The IIHF World Championship is underway over in Russia and there are some very familiar names up among the scoring leaders. Names such as Marian Gaborik, Lee Stempniak, Paul Stastny, Tomas Plekanec, Shane Doan, Rick Nash and Alexander Frolov.
This column was originally posted by The Hockey News, ESPN and MSN.ca on May 9.
There are also some names that are not quite as well known, but some of these players may be on their way to the NHL and just might make an impact. In some cases, these guys are worth taking flyers on in your keeper league.
First and foremost is the enigmatic Aleksey Morozov, who leads the tournament in scoring with 13 points in six games. The former Pittsburgh Penguin was also the top point-getter in Russian League by a wide margin. He has expressed interest in returning to the NHL, especially after seeing how successful Evgeni Malkin was in his rookie campaign. Just over a year ago, Malkin and Morozov had virtually identical numbers in the Russian League.
Granted, Morozov’s career high in the NHL was 50 points, however he did that at the age of 27 and he had 29 points in his last 27 contests. The season before that he had 25 points in 27 games before an injury took him out for the rest of the year. We have not yet seen this guy in his prime in the NHL and if we do – we will see him put up a point per game. Minimum.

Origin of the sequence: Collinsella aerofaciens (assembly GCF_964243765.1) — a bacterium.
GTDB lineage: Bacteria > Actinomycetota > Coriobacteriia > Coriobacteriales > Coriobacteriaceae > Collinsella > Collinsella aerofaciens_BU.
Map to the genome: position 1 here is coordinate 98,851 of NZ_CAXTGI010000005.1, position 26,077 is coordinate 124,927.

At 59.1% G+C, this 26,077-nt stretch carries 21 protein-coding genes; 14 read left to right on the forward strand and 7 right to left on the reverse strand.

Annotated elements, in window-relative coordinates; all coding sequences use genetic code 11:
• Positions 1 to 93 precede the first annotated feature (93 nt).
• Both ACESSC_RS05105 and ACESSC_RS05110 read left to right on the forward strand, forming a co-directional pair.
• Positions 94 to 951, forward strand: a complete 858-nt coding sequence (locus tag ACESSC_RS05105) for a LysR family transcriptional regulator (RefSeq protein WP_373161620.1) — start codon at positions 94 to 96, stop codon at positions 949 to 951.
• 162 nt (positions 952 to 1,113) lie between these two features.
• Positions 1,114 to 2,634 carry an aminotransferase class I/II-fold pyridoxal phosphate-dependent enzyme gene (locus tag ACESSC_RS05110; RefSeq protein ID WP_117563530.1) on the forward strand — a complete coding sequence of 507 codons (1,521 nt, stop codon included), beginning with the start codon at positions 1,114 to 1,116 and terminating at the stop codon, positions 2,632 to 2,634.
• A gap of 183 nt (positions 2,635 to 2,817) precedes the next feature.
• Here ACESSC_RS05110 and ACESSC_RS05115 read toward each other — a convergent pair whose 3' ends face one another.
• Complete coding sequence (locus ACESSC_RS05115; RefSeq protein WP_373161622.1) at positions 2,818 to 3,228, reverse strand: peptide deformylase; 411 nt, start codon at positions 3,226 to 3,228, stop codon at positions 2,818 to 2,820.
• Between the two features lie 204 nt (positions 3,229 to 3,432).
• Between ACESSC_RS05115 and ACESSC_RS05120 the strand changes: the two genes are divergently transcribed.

Sweden’s Johan Davidsson is second in tourney scoring and is another former NHLer. The 6-foot-1, 190-pound forward gave up on the NHL a little too soon, going back to Europe at the age of 24 after tallying 15 points in 83 games with the Ducks and Islanders. Now 31, he is in his prime and could make an impact in the NHL. As of yet, he has not expressed an interest in crossing the pond again, but if you see that he does sign somewhere – he is worth a flyer.
Another Swedish former NHLer (and another former Duck) is Tony Martensson. The 26-year-old put up decent American League numbers and had two points in six contests for Anaheim. His numbers in the Swedish Elite League have been improving each and every year and his eight points in six games in World Championship tournament has me thinking that in the right situation, he could make a dent on some NHL scoresheets.
Florida’s recent signing defenseman Cory Murphy has made an impression for Team Canada. The 29-year-old rearguard lit up the Finnish League and has continued his solid play at Worlds with five points in six games. Murphy should be on the top power play pairing for the Panthers next season and a 45-point year would not be shocking.
There are also some current NHLers who are making a statement. The aforementioned Plekanec, a forward with the Montreal Canadiens, is showing that he is more than a defensive player – he’s found some pop. Bump his upside up a little. Stempniak of Team USA has nine points in six contests. The St. Louis forward had an upside of a third liner just a year ago, but I am steadily moving his potential higher the more I see him play.
Yes, keeper-league owners need to look at every scrap of information that they can get their hands on. This tournament has loads of it.